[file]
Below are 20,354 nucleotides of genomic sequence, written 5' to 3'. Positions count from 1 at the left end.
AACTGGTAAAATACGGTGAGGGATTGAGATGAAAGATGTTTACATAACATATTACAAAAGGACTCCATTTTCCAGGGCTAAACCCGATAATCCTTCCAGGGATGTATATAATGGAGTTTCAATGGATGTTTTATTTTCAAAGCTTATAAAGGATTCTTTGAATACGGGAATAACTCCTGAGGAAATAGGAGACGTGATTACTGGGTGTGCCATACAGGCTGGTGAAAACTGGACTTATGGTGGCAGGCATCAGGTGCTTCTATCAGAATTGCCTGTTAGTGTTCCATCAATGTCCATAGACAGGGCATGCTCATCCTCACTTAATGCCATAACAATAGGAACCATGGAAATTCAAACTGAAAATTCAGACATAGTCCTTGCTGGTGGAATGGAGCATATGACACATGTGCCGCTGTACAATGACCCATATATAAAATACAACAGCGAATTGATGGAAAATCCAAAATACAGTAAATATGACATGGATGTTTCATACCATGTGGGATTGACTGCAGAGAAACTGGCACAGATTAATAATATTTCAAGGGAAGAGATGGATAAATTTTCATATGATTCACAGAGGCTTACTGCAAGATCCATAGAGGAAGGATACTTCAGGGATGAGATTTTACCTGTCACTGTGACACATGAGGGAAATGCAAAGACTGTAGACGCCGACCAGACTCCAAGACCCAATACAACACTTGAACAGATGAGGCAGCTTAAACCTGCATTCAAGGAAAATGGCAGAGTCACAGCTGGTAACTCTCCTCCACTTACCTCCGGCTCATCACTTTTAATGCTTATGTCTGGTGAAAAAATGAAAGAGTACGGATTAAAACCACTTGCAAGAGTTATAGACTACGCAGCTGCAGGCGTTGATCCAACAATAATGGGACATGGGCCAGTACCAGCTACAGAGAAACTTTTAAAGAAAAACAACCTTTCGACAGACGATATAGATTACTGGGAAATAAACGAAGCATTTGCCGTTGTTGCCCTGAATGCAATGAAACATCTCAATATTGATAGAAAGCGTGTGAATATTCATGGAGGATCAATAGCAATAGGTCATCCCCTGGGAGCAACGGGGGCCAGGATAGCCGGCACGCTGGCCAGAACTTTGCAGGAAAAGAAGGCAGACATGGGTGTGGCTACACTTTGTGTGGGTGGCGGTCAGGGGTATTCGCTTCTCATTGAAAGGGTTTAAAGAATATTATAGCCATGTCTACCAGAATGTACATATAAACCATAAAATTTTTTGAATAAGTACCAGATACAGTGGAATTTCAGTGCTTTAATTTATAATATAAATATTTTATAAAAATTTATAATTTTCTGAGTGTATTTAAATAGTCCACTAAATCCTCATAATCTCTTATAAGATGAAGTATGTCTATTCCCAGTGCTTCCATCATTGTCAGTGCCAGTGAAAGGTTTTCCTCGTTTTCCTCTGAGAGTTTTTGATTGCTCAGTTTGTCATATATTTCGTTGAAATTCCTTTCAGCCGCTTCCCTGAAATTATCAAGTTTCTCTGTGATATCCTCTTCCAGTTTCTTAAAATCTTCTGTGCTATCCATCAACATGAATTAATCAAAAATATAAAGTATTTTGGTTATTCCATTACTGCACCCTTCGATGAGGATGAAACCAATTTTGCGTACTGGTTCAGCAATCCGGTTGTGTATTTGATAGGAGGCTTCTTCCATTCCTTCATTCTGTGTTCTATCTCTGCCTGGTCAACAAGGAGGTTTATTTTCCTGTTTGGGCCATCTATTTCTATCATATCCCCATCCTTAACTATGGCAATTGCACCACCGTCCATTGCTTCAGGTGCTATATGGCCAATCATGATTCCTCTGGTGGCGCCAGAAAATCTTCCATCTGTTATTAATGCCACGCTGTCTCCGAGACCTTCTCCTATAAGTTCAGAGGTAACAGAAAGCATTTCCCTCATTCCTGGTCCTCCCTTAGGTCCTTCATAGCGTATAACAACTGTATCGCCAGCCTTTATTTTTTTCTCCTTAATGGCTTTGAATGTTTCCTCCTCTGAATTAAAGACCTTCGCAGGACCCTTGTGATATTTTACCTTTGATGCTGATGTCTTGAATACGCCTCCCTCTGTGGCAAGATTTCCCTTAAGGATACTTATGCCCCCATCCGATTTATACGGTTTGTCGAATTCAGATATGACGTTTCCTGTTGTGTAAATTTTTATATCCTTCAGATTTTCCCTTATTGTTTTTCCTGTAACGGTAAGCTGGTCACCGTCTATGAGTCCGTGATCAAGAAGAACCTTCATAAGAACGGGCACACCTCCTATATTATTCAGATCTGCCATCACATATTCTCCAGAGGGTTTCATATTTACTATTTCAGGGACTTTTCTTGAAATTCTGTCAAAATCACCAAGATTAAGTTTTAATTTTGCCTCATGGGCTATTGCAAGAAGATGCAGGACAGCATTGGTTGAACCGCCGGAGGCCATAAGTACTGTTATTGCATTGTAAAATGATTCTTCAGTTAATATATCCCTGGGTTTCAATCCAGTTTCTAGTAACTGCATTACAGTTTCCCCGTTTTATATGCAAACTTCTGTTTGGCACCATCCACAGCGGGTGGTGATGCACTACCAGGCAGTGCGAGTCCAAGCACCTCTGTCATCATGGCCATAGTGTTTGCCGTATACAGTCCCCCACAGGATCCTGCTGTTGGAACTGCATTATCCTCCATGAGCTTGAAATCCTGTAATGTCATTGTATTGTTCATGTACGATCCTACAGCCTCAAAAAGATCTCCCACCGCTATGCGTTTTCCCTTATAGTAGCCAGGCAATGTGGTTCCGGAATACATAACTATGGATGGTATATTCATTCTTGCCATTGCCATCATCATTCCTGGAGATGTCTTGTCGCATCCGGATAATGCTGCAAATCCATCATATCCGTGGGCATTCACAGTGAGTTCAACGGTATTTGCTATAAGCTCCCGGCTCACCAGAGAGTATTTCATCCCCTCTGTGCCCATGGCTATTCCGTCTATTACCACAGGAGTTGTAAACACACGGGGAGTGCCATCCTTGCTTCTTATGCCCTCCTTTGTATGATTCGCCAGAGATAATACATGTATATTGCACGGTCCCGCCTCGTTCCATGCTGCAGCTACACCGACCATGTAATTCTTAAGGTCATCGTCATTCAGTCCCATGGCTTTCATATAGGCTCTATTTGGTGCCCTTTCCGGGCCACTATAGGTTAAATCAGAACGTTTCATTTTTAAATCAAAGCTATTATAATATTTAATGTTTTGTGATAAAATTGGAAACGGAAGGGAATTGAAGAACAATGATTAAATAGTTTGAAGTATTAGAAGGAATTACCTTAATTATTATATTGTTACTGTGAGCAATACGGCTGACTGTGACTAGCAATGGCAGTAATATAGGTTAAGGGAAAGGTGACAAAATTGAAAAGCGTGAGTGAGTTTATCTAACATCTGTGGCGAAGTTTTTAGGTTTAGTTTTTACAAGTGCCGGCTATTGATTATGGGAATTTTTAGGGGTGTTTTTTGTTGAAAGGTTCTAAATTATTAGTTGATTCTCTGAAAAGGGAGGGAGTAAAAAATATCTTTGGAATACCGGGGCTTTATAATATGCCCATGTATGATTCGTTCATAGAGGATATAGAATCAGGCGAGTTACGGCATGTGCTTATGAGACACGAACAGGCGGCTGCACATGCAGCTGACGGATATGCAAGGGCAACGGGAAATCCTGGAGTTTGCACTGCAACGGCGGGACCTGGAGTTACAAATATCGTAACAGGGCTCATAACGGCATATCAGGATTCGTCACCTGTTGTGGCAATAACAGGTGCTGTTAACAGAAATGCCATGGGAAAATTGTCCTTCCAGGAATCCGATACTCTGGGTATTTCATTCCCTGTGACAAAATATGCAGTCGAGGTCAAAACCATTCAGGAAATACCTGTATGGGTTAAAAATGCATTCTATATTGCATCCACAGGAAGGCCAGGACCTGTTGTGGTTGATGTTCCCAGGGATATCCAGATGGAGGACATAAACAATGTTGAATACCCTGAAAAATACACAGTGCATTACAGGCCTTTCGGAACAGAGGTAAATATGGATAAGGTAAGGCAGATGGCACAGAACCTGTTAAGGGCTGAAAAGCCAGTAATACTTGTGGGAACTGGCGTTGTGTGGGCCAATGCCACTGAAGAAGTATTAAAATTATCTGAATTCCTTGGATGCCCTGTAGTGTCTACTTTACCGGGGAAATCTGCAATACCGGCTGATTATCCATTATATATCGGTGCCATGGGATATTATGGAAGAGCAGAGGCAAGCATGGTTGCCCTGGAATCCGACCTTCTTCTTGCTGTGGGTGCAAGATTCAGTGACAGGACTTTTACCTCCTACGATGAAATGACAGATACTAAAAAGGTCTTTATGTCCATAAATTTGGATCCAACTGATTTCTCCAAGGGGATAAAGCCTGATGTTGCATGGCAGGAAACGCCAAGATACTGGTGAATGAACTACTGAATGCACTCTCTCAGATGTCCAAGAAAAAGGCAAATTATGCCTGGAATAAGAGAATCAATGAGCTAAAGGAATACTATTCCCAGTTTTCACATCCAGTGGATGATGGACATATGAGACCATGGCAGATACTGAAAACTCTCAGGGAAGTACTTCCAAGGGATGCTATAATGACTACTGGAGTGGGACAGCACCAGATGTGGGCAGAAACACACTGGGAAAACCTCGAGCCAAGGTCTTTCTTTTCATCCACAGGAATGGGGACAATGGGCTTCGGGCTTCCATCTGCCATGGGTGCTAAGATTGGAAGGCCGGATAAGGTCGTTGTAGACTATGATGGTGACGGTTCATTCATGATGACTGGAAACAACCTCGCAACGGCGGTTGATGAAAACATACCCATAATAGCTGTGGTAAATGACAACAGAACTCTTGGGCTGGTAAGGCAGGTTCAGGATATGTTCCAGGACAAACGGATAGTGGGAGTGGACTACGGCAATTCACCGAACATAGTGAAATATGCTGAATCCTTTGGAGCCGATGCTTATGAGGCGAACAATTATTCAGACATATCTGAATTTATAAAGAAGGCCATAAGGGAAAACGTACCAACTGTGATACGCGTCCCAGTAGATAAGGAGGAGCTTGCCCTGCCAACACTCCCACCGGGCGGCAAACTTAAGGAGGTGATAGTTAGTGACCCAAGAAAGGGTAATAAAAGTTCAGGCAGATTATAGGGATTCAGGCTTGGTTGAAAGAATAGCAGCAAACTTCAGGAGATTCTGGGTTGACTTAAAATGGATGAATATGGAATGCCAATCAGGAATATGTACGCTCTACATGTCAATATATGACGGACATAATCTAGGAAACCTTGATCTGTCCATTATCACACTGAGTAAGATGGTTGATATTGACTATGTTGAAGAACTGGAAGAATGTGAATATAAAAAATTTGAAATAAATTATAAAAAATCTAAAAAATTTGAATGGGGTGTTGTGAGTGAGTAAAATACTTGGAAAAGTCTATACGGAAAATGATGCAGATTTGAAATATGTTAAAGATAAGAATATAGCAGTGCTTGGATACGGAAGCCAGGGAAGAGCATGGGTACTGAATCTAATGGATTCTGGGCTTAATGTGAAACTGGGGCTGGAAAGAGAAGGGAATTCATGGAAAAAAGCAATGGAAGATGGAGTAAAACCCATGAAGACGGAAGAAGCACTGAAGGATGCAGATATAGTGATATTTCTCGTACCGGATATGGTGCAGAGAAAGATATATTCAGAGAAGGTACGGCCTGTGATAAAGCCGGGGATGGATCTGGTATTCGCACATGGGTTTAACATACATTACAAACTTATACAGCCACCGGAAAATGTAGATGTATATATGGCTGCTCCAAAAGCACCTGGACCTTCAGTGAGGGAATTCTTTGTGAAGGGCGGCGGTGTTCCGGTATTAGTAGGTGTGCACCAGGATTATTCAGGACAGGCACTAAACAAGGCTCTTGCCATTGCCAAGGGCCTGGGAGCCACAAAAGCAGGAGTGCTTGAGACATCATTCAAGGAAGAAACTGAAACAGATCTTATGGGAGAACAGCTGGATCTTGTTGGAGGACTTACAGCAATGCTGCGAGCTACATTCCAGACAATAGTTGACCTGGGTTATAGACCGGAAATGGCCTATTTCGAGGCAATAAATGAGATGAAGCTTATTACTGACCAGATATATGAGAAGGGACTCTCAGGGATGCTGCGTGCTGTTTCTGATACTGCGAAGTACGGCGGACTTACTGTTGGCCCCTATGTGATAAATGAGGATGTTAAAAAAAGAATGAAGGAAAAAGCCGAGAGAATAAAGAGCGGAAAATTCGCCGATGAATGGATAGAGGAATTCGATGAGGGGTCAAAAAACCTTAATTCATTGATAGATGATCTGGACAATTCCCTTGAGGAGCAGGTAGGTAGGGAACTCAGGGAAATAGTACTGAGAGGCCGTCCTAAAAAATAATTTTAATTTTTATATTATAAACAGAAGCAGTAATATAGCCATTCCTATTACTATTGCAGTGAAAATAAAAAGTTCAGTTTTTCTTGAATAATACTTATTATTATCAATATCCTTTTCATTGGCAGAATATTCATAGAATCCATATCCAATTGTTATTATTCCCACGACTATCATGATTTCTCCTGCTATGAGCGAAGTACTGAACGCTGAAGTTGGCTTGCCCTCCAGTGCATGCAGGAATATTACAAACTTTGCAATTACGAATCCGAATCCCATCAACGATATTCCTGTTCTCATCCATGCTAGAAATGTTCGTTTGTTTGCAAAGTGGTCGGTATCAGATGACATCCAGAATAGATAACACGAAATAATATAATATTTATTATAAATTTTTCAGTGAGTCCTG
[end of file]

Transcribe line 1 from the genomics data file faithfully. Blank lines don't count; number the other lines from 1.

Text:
Below are 20,354 nucleotides of genomic sequence, written 5' to 3'. Positions count from 1 at the left end.